Since it's past Christmas, I'll just wish everyone a Happy New Year. As for those "creative juices" you speak about, mine are currently slow-cooking in a Resolve 15 training "crockpot" that I've been stewing in for a few days now. WOW! I had no idea of the power this editing system had under the hood. I'm only on lesson 5 of 15 in this training/certification workbook (still only on just the editing part) and I'm totally psyched up and blown away. I really wish I had started using this system earlier; I had no idea of the editing versatility I've missed out on before now.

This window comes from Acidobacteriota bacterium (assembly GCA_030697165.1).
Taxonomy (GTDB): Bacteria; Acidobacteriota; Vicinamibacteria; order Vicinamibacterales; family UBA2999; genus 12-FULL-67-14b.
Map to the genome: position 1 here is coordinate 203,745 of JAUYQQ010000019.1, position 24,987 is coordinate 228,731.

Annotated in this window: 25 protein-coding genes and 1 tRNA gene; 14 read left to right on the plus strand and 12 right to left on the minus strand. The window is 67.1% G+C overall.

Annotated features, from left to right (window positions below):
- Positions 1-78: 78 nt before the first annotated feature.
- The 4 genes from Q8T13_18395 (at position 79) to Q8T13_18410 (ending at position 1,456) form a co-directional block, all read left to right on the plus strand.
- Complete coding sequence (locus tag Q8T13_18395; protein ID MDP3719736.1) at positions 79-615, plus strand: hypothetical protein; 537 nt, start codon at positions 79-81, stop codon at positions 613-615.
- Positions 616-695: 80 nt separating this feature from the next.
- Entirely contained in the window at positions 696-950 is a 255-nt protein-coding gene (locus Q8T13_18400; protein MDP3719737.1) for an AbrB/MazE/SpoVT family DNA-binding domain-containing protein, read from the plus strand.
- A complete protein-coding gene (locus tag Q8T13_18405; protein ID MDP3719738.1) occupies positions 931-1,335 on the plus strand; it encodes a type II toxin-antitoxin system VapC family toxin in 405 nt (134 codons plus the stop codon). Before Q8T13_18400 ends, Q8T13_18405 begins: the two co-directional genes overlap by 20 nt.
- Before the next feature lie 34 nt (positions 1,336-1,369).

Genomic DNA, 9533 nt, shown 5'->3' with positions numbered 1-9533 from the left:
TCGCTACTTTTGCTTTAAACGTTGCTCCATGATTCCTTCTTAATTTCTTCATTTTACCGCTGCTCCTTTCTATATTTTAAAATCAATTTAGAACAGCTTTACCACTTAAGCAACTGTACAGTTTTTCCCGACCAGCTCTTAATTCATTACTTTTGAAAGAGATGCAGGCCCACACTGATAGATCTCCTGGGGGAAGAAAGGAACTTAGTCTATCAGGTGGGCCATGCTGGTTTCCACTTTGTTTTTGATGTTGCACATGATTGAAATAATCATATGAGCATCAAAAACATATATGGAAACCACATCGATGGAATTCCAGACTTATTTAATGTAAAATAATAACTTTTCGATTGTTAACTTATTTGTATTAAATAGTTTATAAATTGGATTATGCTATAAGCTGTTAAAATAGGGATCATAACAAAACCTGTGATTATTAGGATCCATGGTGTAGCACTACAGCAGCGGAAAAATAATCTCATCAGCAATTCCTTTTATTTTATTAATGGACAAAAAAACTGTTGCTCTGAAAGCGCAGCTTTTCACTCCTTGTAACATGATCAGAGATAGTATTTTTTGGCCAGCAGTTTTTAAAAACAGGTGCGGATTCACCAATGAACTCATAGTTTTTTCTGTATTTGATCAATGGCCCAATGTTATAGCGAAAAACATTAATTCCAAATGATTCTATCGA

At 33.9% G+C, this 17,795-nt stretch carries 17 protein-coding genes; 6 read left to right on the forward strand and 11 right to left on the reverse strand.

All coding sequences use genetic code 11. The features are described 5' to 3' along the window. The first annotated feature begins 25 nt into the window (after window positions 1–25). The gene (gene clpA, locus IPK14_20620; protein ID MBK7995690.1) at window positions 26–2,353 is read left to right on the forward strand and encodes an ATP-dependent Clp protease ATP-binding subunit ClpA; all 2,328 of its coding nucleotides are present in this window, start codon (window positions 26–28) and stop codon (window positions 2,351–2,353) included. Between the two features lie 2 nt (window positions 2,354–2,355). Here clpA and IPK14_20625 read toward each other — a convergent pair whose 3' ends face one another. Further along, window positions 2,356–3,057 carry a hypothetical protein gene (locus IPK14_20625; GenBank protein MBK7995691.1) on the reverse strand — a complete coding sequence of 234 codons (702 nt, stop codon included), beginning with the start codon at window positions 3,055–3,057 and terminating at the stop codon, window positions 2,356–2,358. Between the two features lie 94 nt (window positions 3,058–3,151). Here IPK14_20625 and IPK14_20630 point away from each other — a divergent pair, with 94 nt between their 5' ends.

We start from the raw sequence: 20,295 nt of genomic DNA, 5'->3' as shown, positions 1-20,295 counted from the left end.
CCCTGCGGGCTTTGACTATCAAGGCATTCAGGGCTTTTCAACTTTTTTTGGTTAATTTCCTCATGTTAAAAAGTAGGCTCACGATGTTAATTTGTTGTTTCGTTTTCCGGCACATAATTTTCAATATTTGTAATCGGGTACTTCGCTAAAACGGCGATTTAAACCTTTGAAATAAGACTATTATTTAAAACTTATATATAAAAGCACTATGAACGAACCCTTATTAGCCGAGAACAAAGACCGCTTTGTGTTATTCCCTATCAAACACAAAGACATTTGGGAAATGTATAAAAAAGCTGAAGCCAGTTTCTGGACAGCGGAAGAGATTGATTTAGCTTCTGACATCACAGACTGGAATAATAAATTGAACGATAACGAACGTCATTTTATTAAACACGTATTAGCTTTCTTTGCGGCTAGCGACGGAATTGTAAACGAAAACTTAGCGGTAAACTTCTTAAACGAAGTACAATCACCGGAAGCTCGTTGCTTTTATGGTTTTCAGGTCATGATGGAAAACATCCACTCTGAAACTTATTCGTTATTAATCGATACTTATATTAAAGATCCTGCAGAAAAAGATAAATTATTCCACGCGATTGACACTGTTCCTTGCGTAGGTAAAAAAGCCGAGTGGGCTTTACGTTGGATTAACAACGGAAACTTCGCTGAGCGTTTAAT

This Resolve 15 suite is going to be a total game-changer for how I do things. Yes, its THAT GOOD!
    I've often wondered about Resolve. I've been using the basic Premiere + After Effects combo for years now and I haven't felt like I ever really missed anything much. What's it about Resolve that makes it so special?
    The cats are watching us...

  7. #7
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    Quote Originally Posted by Grapes View Post
    I've often wondered about Resolve. I've been using the basic Premiere + After Effects combo for years now and I haven't felt like I ever really missed anything much. What's it about Resolve that makes it so special?